Jesus prayed “Abba, Father.” We can pray “Abba, Father,” that tender, intimate, familiar term, because “the Spirit himself bears witness with our spirit that we are children of God.”

The Spirit adopts us into the family of God as we place our faith in Jesus Christ and His death on the cross; and then it’s the Spirit who assures us of that relationship, because sometimes even as children of God we get out of fellowship with God, and we start to doubt: “Am I really God’s child?”

There have been times in my own life when I would think, “I cannot believe the way I’ve been acting! How can I be a Christian and act that way?”

Do you ever have those thoughts? It’s the Spirit who brings conviction. It’s the Spirit who gives us the gift of repentance, restores us to fellowship, and reassures our hearts that we do belong to God.

He goes on to say in Romans 8:17, “If [we are] children, then [we are] heirs—heirs of God and fellow heirs with Christ.” Do you know what that means?

As children, as heirs of God, we have full family rights and privileges. Fellow heirs with Christ—all that is His is ours through our adoption into the family in God. That means we have freedom and boldness to approach Him with our requests, because of that Father/child relationship.

So let me ask you a few questions as we make this all personal:

Is God your Father? I’m not asking, “Do you pray, ‘Our Father who is in Heaven, hallowed be Thy name’?” I’m asking, is He really your Father?

  • Have you been adopted into His family? Have you been given the right to be called a child of God because of placing your faith in Christ and Christ alone?
  • Are you led by the Spirit of God?
  • Does the Spirit bear witness with your spirit that you are a child of God?
  • When you pray “Our Father, who art in Heaven,” are you conscious of Who you’re praying to? Do you approach Him as your Abba, Father, or do you approach Him, as I find I so often do in prayer, as someone who is distant, someone who is far off?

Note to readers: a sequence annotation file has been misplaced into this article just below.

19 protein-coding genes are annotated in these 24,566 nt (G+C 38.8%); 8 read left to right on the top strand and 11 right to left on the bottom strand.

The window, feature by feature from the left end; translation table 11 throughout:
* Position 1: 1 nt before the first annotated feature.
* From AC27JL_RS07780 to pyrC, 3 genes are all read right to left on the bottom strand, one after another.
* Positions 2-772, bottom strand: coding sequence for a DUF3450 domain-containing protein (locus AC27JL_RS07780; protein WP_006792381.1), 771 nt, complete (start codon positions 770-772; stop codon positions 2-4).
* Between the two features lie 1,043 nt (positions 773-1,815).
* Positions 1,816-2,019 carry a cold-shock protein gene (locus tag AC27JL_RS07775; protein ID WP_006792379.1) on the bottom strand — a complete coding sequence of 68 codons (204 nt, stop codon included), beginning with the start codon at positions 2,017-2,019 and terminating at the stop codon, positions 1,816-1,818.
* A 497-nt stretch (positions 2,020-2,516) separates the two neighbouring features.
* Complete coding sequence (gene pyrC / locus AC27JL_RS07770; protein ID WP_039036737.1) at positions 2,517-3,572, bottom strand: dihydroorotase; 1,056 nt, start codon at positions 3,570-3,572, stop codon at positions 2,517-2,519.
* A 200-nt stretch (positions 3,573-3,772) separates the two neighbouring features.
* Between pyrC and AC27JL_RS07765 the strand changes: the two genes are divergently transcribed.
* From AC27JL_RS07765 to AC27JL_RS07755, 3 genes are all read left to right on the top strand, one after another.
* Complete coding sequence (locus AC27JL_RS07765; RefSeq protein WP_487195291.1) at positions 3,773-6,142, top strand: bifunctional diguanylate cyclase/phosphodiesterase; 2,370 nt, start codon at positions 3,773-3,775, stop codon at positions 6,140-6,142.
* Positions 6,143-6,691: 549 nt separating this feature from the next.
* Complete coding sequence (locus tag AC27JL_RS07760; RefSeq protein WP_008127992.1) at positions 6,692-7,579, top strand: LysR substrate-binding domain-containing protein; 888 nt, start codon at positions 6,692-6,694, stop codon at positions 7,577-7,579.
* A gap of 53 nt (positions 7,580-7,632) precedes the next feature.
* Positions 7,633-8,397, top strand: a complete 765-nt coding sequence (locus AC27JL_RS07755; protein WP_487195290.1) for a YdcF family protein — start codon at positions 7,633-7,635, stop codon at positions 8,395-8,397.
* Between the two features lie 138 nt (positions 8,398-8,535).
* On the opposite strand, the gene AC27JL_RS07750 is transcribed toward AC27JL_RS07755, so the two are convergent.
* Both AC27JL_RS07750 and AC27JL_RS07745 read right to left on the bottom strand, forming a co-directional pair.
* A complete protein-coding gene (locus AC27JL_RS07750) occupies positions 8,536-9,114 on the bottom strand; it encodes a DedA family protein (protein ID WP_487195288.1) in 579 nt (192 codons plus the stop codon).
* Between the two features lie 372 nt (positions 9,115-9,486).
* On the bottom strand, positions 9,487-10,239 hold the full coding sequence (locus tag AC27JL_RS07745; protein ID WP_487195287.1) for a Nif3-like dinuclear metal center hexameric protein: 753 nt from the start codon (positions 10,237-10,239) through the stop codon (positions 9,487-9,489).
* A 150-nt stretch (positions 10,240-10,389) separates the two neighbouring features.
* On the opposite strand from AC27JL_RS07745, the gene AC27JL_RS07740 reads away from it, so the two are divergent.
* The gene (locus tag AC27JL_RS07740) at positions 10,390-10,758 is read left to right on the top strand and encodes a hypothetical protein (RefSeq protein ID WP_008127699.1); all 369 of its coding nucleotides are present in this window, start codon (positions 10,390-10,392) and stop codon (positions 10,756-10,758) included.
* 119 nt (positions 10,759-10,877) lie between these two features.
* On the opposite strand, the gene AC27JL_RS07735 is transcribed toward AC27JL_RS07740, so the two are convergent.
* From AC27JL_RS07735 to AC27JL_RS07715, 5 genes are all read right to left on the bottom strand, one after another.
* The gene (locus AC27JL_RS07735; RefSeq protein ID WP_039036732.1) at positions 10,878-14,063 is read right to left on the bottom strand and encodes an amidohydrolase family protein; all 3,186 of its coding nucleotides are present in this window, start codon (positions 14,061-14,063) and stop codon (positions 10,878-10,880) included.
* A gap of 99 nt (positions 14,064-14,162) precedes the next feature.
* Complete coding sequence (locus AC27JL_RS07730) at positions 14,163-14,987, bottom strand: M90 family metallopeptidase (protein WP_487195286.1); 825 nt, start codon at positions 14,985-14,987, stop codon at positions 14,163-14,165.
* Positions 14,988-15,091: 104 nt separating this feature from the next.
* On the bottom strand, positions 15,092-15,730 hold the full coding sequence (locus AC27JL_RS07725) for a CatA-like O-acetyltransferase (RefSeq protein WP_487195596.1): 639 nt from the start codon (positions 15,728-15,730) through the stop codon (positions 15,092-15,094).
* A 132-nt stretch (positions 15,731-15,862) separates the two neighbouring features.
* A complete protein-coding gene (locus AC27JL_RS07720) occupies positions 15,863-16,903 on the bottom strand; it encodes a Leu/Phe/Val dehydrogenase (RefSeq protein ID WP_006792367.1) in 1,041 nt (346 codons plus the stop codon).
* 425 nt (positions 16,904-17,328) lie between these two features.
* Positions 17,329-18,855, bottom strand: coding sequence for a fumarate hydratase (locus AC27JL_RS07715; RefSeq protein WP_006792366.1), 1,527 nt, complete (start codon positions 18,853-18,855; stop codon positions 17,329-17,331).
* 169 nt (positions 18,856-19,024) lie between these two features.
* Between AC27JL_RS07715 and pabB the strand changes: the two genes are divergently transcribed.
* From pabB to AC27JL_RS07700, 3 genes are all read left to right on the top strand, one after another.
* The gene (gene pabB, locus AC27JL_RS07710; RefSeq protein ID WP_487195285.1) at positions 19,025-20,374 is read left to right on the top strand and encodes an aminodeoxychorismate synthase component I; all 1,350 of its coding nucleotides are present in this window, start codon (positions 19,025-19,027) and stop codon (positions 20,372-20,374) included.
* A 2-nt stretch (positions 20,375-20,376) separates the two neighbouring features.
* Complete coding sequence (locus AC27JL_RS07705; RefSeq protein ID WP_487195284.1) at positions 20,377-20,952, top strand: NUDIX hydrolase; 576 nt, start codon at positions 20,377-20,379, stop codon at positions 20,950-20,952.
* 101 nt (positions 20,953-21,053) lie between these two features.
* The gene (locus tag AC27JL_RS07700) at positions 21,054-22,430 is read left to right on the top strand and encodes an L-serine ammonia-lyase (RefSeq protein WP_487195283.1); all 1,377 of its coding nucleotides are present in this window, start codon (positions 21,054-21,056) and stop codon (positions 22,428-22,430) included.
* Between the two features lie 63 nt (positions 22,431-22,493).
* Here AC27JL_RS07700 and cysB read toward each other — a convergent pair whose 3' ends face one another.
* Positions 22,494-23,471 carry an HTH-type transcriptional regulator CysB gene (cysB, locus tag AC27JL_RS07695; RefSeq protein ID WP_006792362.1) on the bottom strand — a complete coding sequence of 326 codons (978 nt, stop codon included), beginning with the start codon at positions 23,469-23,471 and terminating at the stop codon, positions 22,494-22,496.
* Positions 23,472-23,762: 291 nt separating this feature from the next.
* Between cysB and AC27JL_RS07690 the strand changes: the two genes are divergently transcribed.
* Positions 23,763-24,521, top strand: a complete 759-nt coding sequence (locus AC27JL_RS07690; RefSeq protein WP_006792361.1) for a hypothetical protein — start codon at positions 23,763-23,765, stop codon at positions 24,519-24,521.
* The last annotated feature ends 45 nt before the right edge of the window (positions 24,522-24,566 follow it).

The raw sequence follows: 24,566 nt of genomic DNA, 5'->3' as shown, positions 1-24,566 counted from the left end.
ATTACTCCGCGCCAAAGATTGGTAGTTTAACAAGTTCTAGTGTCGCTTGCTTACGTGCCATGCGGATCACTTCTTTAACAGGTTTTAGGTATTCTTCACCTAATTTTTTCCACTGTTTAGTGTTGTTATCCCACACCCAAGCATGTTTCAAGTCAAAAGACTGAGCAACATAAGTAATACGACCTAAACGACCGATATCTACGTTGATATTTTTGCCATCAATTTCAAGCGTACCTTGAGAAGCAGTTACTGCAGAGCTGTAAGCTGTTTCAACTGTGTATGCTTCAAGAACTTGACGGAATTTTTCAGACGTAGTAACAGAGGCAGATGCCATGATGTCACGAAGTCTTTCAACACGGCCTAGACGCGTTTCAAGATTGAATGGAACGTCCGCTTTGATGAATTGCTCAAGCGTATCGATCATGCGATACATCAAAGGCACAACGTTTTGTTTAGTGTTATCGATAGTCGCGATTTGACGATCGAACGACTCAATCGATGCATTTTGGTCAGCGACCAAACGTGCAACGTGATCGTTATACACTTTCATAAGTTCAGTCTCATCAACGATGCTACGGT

• Are you conscious who you’re talking to when you come and say, “Our Father”? Thinking back to that kayaker off the coast of England, when you have a need and you’re capsizing, who do you call?
  • Who do you call first? Is it your first instinct to call your Father? Or do you call Him as a last resort, when everything else has failed and the line is busy everywhere else?

You know what? Your boat may have capsized by then. Do you call Him first, or do you look to some other person or some other source to meet your needs? Jesus said, “When you pray, pray like this: ‘Our Father’” (see Matt. 6:9).

Leslie: Nancy Leigh DeMoss will be right back to pray to our Father. She’s in a series called, The Lord’s Prayer, Part 1. Can you believe there’s so much meaning in the opening two words?

Thousands of women have gathered this weekend to seek their Father in fresh ways. The True Woman '12 conference is in full swing. You can join them online by watching the live stream today and tomorrow. You’ll worship with the Gettys, hear from emcee Bob Lepine, and study God’s Word with Joni Eareckson Tada, Mary Kassian, and all the speakers.

To join women from around the world watching the live stream from True Woman '12, just visit ReviveOurHearts.com.

You probably couldn’t gain access to the President of the United States today. But you can talk directly with someone far more powerful. Nancy will tell you about it Monday. Now she’s back to pray.

Nancy: Our Father, how we do thank You that we can approach You with confidence, with boldness, with assurance. Thank You for that radically different relationship that Jesus Christ revealed to us and has made possible for us.

Father, we love You. Thank You that we can say that. In Jesus’ name, amen.

Revive Our Hearts with Nancy Leigh DeMoss is an outreach of Life Action Ministries.

All Scripture is taken from the English Standard Version.